Over the past three years, a very short time period, there has been a large increase in the number of Americans who identify as LGBTQ, or any designation other than heterosexual.
According to a just-published report from Gallup, 5.6 percent of Americans identify as LGBT, or non-heterosexual, up from 4.5 percent in 2017. The report covers all of 2020. (Note: Gallup uses the term “LGBT,” a far narrower construct than many Americans observe today. These numbers reflect that specific designation.)
Among Generation Z, which Gallup defines as those 18-23, nearly 16 percent – about one in six – identify as LGBT. That’s almost three times the national average.
About one in eleven Millennials (those born between 1981-1996) or 9.1 percent, say they identify as LGBT.
Gallup also reports more than half of LGBT Americans (54.6%) identify as bisexual. That’s 3.1 percent of the total U.S. adult population.
One in four (24.5%) of LGBT Americans say they are gay, 11.7 percent lesbian, and 11.3% transgender. 3.3 percent “volunteer another non-heterosexual preference or term to describe their sexual orientation, such as queer or same-gender-loving.”
There is also a political component to the study.
13 percent of liberals, but just 2.3 percent of conservatives say they are LGBT. In stricter party terms, “8.8% of Democrats, 6.5% of independents and 1.7% of Republicans identifying as LGBT.”
In related news, U.S. Senator Susan Collins, a Republican of Maine who just last June was the only GOP co-sponsor of the LGBTQ Equality Act, has refused to demonstrate similar leadership this year, when she could cast the deciding vote. President Joe Biden has committed to signing the legislation into law.
Image via Shutterstock
Watch: Biden and Harris Families Hold Nationwide Moment of Silence to Honor 500,000 Americans Who Have Died of COVID
President Joe Biden, First Lady Jill Biden, Vice President Kamala Harris, and Second Gentleman Douglas Emhoff on Monday evening at sunset held a moment of silence at a candle-lighting ceremony to honor the 500,000 Americans who have now died from the coronavirus.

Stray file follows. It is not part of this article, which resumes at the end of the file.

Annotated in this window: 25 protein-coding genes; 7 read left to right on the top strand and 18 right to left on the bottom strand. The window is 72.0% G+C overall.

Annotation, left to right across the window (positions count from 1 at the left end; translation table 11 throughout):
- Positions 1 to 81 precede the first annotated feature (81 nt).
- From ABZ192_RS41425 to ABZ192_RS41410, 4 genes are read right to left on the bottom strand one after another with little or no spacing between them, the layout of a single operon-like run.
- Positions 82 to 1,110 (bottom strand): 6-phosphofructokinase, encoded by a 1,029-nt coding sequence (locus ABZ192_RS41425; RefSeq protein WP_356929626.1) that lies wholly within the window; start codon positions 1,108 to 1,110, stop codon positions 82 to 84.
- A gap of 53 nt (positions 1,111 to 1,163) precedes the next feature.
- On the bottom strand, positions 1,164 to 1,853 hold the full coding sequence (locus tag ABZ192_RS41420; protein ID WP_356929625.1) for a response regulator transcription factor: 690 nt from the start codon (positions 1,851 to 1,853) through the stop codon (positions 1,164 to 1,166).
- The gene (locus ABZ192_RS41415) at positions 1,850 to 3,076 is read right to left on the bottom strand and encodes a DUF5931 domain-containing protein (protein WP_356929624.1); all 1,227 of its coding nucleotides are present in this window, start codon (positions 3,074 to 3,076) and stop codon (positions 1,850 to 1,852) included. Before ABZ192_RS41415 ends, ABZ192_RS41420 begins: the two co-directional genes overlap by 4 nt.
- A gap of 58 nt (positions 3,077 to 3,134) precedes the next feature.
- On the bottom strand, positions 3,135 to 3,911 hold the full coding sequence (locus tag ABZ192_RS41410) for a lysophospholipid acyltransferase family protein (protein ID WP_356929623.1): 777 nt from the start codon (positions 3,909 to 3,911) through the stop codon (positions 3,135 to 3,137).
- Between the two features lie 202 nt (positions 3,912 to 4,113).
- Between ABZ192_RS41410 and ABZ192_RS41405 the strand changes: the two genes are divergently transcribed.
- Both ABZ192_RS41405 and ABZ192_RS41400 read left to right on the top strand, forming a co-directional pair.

The stairs at the South Portico of the White House were filled with candles in memory of those who have died.
— CSPAN (@cspan) February 22, 2021
Tonight: Candle lighting ceremony at White House to remember 500,000 U.S. COVID deaths pic.twitter.com/27OVn4Vfbu
— Howard Mortman (@HowardMortman) February 22, 2021
WATCH: Pres. Biden, Vice Pres. Harris, First Lady Jill Biden, and Second Gentleman Doug Emhoff gather outside the White House for a moment of silence to mark the sobering death toll of over 500,000 COVID-19 deaths. https://t.co/uQXxTTkuNM pic.twitter.com/3W5As8tIns
— This Week (@ThisWeekABC) February 22, 2021
Minutes earlier President Biden delivered a short speech meant to comfort those grieving the loss of a loved one to COVID-19.
“We often hear people described as ordinary Americans. There’s no such thing. There’s nothing ordinary about them. The people we lost were extraordinary,” President Biden said.
Biden mourned the lives lost, acknowledging that so many of the “took their final breath alone.”
— ABC News (@ABC) February 22, 2021
“I know it’s hard, I remember. That’s how you heal, you have to remember.”
He also said they are never “truly gone” because they “have become part of your heart.”
“We have to fight this together, as one people, as the united states of America,” he said, stressing “united.”
“This nation will know joy again,” he said. “We will get through this, I promise you.”
President Biden addresses the U.S. COVID-19 death toll topping 500,000: "That's more Americans who have died in one year in this pandemic than in World War I, World War II and the Vietnam War combined" https://t.co/gJ2gaIJ9A4 pic.twitter.com/iIEgzL3yQl
— CBS News (@CBSNews) February 22, 2021
Watch: Merrick Garland Tears and Chokes Up When Asked to Describe His Personal Experience Confronting Hate
Judge Merrick Garland, President Joe Biden’s nominee to be Attorney General, was visibly shaken when Senator Cory Booker (D-NJ) asked him to discuss his personal experiences “confronting” hate.
“I come from a family,” Judge Garland began. “My grandparents fled anti-Semitism and persecution,” he said, choking up. “The country took us in and protected us.
“And I feel an obligation to the country to pay back,” he said, starting, it appeared, to cry. “This is the highest best, use of my own set of skills to pay back. And so I want very much to be the kind of attorney, Attorney General that you’re saying I could become. I’ll do my best to try to be that kind of Attorney General.”
Merrick Garland gets emotional talking about how his grandparents fled antisemitism and the US "took us in and protected us. And I feel an obligation to the country to pay it back." pic.twitter.com/TKjDnmy7k4
— Aaron Rupar (@atrupar) February 22, 2021